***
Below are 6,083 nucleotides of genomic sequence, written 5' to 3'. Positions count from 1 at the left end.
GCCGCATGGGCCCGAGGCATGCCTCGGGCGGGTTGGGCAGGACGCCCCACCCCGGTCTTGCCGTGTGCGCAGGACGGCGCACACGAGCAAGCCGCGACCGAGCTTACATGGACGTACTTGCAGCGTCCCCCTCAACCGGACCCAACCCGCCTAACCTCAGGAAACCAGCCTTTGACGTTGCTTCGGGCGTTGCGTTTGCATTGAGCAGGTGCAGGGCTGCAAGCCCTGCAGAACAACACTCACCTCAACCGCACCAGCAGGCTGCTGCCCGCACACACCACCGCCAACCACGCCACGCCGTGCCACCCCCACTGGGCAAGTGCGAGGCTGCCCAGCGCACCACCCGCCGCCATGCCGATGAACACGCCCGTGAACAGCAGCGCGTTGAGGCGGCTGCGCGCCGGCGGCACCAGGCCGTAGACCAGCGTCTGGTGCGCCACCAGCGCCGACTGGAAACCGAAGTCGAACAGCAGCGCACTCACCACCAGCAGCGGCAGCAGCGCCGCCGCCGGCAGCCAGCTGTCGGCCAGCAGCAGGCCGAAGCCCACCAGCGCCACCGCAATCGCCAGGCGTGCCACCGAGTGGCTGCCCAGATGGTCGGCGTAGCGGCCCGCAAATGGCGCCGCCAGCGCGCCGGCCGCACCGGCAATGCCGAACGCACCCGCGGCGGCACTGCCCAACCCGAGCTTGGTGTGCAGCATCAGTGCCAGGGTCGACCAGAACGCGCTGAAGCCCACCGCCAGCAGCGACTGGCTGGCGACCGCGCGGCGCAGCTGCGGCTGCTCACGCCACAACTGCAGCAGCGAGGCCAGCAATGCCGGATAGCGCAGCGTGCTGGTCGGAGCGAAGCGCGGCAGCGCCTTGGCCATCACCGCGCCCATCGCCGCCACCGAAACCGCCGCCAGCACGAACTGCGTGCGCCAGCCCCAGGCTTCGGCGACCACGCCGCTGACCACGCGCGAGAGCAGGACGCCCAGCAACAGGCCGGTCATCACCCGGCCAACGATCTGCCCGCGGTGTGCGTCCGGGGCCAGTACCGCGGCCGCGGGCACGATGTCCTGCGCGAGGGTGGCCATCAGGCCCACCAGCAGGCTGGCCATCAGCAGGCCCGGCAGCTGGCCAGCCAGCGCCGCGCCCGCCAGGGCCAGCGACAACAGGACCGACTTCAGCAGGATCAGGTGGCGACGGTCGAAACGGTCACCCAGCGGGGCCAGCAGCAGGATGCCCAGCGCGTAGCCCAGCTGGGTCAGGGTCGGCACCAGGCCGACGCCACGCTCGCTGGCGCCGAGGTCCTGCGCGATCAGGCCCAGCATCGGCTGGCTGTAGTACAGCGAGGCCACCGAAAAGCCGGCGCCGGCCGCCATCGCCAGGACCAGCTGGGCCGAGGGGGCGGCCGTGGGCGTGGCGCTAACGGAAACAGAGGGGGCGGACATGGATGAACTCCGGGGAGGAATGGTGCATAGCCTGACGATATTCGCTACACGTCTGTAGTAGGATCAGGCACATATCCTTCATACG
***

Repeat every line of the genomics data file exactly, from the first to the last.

Below are 6,083 nucleotides of genomic sequence, written 5' to 3'. Positions count from 1 at the left end.
GCCGCATGGGCCCGAGGCATGCCTCGGGCGGGTTGGGCAGGACGCCCCACCCCGGTCTTGCCGTGTGCGCAGGACGGCGCACACGAGCAAGCCGCGACCGAGCTTACATGGACGTACTTGCAGCGTCCCCCTCAACCGGACCCAACCCGCCTAACCTCAGGAAACCAGCCTTTGACGTTGCTTCGGGCGTTGCGTTTGCATTGAGCAGGTGCAGGGCTGCAAGCCCTGCAGAACAACACTCACCTCAACCGCACCAGCAGGCTGCTGCCCGCACACACCACCGCCAACCACGCCACGCCGTGCCACCCCCACTGGGCAAGTGCGAGGCTGCCCAGCGCACCACCCGCCGCCATGCCGATGAACACGCCCGTGAACAGCAGCGCGTTGAGGCGGCTGCGCGCCGGCGGCACCAGGCCGTAGACCAGCGTCTGGTGCGCCACCAGCGCCGACTGGAAACCGAAGTCGAACAGCAGCGCACTCACCACCAGCAGCGGCAGCAGCGCCGCCGCCGGCAGCCAGCTGTCGGCCAGCAGCAGGCCGAAGCCCACCAGCGCCACCGCAATCGCCAGGCGTGCCACCGAGTGGCTGCCCAGATGGTCGGCGTAGCGGCCCGCAAATGGCGCCGCCAGCGCGCCGGCCGCACCGGCAATGCCGAACGCACCCGCGGCGGCACTGCCCAACCCGAGCTTGGTGTGCAGCATCAGTGCCAGGGTCGACCAGAACGCGCTGAAGCCCACCGCCAGCAGCGACTGGCTGGCGACCGCGCGGCGCAGCTGCGGCTGCTCACGCCACAACTGCAGCAGCGAGGCCAGCAATGCCGGATAGCGCAGCGTGCTGGTCGGAGCGAAGCGCGGCAGCGCCTTGGCCATCACCGCGCCCATCGCCGCCACCGAAACCGCCGCCAGCACGAACTGCGTGCGCCAGCCCCAGGCTTCGGCGACCACGCCGCTGACCACGCGCGAGAGCAGGACGCCCAGCAACAGGCCGGTCATCACCCGGCCAACGATCTGCCCGCGGTGTGCGTCCGGGGCCAGTACCGCGGCCGCGGGCACGATGTCCTGCGCGAGGGTGGCCATCAGGCCCACCAGCAGGCTGGCCATCAGCAGGCCCGGCAGCTGGCCAGCCAGCGCCGCGCCCGCCAGGGCCAGCGACAACAGGACCGACTTCAGCAGGATCAGGTGGCGACGGTCGAAACGGTCACCCAGCGGGGCCAGCAGCAGGATGCCCAGCGCGTAGCCCAGCTGGGTCAGGGTCGGCACCAGGCCGACGCCACGCTCGCTGGCGCCGAGGTCCTGCGCGATCAGGCCCAGCATCGGCTGGCTGTAGTACAGCGAGGCCACCGAAAAGCCGGCGCCGGCCGCCATCGCCAGGACCAGCTGGGCCGAGGGGGCGGCCGTGGGCGTGGCGCTAACGGAAACAGAGGGGGCGGACATGGATGAACTCCGGGGAGGAATGGTGCATAGCCTGACGATATTCGCTACACGTCTGTAGTAGGATCAGGCACATATCCTTCATACG